Jetboard Joust Devlog #14 – Negative Space

Despite spending five years of my life at art college I don’t really consider myself an artist, or even a designer particularly. Yes I used to draw tons as a kid (and still do a bit now) and I like to make shit up – especially weird monsters and stuff, but I have enough of an eye for it to know that there are plenty of people out there much better at it than me.

So normally I prefer to work with other artists, but as I can’t really afford to pay anyone for this job and I’m already deep into a revenue-sharing venture with @PVBroadz as Joystick Junkyard this one needs to be all me. And getting back into the art after, pretty much, fifteen years off has been (and continues to be) a pretty steep learning curve.

This is why I can spend around two hours designing a stupid ground tile.

I’m pretty pleased with the way the ‘ruined city’ has been progressing but now it’s almost done I didn’t think the original ground tile worked so I set about designing a new one thinking this would be a simple job. It took an awfully long time going down blind alleys before I arrived at design #1 on the right, which was the first thing I was vaguely happy with.

The thing that enabled me to get there was thinking about Kirby dots. Jack Kirby was the genius artist behind all the classic Marvel comics and one of his signature techniques was his depiction of cosmic energy and explosions, ‘Kirby Dots’ or the ‘Kirby Crackle’. Basically he’d draw ‘in reverse’, filling in negative space with a repeated pattern to leave the outline of the shapes that would normally be drawn first in the space left behind. On the edges you were left with an area where the line between positive and negative space, or foreground and background, became blurred.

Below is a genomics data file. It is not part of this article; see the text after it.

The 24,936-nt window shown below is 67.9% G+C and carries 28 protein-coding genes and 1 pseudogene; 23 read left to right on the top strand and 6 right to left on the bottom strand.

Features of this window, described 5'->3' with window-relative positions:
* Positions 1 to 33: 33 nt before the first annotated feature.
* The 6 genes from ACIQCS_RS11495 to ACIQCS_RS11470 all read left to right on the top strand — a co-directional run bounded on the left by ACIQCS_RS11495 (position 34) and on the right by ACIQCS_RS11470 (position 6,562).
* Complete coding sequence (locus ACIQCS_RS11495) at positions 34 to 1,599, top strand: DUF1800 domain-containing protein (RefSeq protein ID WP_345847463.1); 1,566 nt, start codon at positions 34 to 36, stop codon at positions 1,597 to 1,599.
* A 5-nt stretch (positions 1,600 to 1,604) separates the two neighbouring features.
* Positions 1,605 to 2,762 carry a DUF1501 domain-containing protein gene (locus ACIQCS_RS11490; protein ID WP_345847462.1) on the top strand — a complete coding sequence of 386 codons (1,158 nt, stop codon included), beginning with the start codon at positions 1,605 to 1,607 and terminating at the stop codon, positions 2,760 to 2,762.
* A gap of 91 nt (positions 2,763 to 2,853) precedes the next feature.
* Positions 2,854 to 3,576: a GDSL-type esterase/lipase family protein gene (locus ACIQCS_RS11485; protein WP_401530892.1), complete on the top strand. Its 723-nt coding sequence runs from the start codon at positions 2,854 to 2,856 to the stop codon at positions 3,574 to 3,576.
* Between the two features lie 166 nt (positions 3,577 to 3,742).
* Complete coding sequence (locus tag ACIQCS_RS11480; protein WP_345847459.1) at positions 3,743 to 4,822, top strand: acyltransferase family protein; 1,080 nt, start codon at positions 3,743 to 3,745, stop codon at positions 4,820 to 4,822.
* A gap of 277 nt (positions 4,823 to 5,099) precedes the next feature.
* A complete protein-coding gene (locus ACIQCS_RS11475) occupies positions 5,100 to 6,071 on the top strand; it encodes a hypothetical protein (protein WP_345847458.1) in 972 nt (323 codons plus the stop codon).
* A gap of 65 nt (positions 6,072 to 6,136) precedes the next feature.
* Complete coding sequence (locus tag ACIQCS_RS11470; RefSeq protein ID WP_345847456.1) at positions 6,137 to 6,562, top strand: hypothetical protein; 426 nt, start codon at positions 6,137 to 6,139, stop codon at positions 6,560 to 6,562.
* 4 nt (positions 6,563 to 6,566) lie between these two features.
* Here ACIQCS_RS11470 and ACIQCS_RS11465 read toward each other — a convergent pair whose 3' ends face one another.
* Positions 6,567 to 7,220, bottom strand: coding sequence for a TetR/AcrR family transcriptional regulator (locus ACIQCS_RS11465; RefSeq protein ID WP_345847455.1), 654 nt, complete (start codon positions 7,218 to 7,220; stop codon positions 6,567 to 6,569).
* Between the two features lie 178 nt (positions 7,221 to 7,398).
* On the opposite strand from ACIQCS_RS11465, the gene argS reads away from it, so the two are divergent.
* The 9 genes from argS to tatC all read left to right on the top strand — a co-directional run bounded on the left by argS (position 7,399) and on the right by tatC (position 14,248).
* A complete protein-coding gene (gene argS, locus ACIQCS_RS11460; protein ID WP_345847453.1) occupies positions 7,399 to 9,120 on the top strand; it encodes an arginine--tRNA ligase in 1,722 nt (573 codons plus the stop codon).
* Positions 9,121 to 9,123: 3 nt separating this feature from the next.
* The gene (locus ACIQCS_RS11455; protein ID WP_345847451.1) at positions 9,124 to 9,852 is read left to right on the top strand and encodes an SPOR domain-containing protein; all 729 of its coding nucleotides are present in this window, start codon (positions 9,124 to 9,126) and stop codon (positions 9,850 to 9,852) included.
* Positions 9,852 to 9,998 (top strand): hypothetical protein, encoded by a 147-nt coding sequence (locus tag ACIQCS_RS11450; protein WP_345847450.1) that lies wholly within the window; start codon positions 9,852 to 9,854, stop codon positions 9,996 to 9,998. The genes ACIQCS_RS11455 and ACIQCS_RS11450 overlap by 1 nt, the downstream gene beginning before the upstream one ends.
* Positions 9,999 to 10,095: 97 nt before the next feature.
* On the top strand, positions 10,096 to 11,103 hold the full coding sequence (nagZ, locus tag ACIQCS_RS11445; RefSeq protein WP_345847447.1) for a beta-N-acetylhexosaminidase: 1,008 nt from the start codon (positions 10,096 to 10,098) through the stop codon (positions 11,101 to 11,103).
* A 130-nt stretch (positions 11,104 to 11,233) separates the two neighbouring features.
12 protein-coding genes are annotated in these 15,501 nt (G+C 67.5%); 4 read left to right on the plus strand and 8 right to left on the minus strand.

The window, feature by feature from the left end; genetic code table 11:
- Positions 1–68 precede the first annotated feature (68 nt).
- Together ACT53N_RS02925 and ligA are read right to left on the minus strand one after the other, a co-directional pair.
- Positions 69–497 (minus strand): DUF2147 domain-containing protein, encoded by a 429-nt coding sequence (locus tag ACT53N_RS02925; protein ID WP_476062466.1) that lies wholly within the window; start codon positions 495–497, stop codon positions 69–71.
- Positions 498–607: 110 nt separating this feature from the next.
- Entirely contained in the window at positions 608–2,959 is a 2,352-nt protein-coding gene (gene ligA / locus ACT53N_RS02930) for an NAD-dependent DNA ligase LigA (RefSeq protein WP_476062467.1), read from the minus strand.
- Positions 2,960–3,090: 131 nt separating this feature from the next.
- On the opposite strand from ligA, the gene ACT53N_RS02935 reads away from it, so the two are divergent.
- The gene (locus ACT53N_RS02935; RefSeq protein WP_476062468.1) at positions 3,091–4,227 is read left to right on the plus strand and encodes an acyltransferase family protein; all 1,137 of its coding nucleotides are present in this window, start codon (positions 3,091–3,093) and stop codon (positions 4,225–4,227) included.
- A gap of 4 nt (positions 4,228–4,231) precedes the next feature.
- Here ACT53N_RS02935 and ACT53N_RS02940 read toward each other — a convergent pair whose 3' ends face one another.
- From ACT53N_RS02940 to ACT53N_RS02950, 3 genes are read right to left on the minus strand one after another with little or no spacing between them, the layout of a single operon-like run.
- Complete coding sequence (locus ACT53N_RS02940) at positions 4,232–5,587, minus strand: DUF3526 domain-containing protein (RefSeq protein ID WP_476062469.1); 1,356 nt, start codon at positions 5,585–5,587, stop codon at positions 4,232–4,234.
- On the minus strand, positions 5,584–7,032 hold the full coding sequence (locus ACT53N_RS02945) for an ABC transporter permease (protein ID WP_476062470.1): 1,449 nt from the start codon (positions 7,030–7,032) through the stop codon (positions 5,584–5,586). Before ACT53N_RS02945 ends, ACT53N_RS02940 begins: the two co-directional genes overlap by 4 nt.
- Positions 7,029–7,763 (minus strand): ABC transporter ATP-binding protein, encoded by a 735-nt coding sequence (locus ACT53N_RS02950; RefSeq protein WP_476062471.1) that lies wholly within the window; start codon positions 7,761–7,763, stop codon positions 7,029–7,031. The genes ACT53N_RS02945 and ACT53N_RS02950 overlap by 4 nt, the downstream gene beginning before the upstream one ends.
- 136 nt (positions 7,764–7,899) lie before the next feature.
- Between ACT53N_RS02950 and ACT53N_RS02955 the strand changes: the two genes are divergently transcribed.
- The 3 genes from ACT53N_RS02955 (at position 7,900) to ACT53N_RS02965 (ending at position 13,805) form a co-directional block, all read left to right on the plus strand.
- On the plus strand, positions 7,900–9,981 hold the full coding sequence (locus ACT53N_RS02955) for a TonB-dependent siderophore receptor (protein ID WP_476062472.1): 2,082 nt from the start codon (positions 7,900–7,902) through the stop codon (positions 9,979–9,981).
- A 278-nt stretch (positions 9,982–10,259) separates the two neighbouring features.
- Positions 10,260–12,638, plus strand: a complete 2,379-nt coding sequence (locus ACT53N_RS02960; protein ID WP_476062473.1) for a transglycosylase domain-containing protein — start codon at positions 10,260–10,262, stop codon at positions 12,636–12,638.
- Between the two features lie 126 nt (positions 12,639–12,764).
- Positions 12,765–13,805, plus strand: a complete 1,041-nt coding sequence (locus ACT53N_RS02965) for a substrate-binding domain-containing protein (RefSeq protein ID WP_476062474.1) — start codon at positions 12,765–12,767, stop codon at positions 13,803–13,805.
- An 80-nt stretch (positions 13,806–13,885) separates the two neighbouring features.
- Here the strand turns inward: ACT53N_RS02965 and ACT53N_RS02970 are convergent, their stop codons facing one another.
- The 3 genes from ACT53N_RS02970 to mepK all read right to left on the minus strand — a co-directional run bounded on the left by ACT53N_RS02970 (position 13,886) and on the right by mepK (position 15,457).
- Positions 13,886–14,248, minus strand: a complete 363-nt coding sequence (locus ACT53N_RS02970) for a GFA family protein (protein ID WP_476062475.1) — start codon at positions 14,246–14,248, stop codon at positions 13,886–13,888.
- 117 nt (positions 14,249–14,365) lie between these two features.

I was attempting to do this in a simplified way with my background tiles. Not to create an explosive effect but to blur the line between which shapes were ‘in front’ and which were ‘behind’ – and I think it kind of worked.

The problem with this design was that it looked great whilst I was working on it really blown up in Photoshop but when I looked at it in a game context is seemed kind of ‘fiddly’ to me, like there was too much detail in there or something.

I tried a few of things to fix this but none of them worked so as I last resort I thought I’d try simply blowing the whole thing up 200% – design #2. Strangely, whilst all the pixel art gurus tell you you should never combine two different pixel resolutions in one scene, I thought this looked much better.

So I edited the ‘blown up’ version to give it a bit more depth and added a touch more detail to make it seem more consistent with the overall pixel resolution – design #3. At the moment I like this. I hope still do after the weekend.

Don’t ever let anyone tell you that art isn’t just as hard as writing code.

Dev Time: 0.25 days (including project setup)
Total Dev Time: approx 16.75 days

previous | next

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Kirby Dots or the Kirby Crackle – Genius

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Design #1 – Too Fiddly

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Design #1 Blown Up – Negative Space

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Design #2 – The Laws Of Pixel Art Say This Shouldn’t Work

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Design #3 – Here’s Hoping I Don’t Start To Hate It Later
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